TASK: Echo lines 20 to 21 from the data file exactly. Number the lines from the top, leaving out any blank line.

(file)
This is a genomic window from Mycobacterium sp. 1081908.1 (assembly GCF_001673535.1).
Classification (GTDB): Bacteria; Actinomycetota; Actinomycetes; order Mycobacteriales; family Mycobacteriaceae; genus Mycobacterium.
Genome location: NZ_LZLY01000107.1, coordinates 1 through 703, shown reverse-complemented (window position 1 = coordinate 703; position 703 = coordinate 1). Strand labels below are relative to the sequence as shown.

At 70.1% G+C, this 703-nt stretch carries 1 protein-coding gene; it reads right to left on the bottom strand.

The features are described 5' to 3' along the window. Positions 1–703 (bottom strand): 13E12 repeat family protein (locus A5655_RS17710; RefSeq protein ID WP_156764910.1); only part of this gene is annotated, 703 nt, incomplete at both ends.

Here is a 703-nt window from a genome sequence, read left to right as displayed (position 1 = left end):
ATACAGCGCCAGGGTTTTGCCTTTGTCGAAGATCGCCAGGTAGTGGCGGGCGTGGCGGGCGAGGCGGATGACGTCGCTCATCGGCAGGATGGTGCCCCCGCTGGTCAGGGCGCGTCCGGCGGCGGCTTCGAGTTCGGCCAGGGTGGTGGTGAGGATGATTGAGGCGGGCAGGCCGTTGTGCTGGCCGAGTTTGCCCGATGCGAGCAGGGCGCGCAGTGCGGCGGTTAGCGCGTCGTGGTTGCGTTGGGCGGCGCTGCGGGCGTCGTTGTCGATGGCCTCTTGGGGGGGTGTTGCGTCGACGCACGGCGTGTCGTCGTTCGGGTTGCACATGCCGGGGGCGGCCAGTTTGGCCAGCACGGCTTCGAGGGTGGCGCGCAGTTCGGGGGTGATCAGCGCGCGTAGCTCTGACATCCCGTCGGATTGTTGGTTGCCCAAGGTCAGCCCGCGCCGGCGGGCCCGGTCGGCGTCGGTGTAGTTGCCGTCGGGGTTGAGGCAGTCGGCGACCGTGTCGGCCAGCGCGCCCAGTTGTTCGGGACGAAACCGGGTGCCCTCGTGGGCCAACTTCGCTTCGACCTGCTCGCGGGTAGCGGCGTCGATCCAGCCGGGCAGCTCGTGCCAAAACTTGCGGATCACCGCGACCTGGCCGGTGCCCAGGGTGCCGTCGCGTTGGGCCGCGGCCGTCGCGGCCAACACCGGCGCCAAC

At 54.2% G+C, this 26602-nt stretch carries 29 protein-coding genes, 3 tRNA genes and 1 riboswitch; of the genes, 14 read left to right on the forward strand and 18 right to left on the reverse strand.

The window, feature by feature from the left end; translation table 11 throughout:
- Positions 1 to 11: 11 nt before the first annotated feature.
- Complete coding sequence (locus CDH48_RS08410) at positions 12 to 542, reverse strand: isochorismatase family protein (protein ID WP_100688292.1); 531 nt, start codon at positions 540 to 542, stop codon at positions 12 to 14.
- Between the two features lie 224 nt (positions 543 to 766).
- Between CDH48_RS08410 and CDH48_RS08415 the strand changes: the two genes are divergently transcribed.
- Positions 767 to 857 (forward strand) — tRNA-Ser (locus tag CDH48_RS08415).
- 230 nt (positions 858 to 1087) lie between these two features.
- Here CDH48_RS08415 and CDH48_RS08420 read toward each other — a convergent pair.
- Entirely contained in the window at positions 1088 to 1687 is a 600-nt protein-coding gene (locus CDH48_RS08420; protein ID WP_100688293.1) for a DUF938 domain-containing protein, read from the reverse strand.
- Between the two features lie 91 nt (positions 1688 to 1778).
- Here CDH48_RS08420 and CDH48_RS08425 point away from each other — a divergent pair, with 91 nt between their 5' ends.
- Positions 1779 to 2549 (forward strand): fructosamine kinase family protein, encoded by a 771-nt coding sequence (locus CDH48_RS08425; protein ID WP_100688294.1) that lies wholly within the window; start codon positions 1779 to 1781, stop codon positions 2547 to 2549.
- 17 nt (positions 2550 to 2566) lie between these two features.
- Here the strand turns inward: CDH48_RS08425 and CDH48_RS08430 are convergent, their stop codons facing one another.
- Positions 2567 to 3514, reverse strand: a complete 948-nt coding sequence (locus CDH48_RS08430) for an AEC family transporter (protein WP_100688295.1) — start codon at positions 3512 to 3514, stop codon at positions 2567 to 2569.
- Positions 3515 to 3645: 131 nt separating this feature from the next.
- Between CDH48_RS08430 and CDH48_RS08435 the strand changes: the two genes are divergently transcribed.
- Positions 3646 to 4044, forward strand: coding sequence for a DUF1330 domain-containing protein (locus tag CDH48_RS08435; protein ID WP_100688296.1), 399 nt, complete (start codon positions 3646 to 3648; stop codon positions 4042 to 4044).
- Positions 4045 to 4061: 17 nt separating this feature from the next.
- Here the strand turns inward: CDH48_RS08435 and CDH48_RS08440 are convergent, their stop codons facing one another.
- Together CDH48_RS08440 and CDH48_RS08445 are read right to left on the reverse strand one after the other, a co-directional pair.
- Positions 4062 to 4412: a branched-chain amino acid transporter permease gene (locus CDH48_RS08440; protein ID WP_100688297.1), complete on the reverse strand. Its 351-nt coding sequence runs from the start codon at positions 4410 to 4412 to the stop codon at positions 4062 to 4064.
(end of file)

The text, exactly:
- Positions 1779 to 2549 (forward strand): fructosamine kinase family protein, encoded by a 771-nt coding sequence (locus CDH48_RS08425; protein ID WP_100688294.1) that lies wholly within the window; start codon positions 1779 to 1781, stop codon positions 2547 to 2549.
- 17 nt (positions 2550 to 2566) lie between these two features.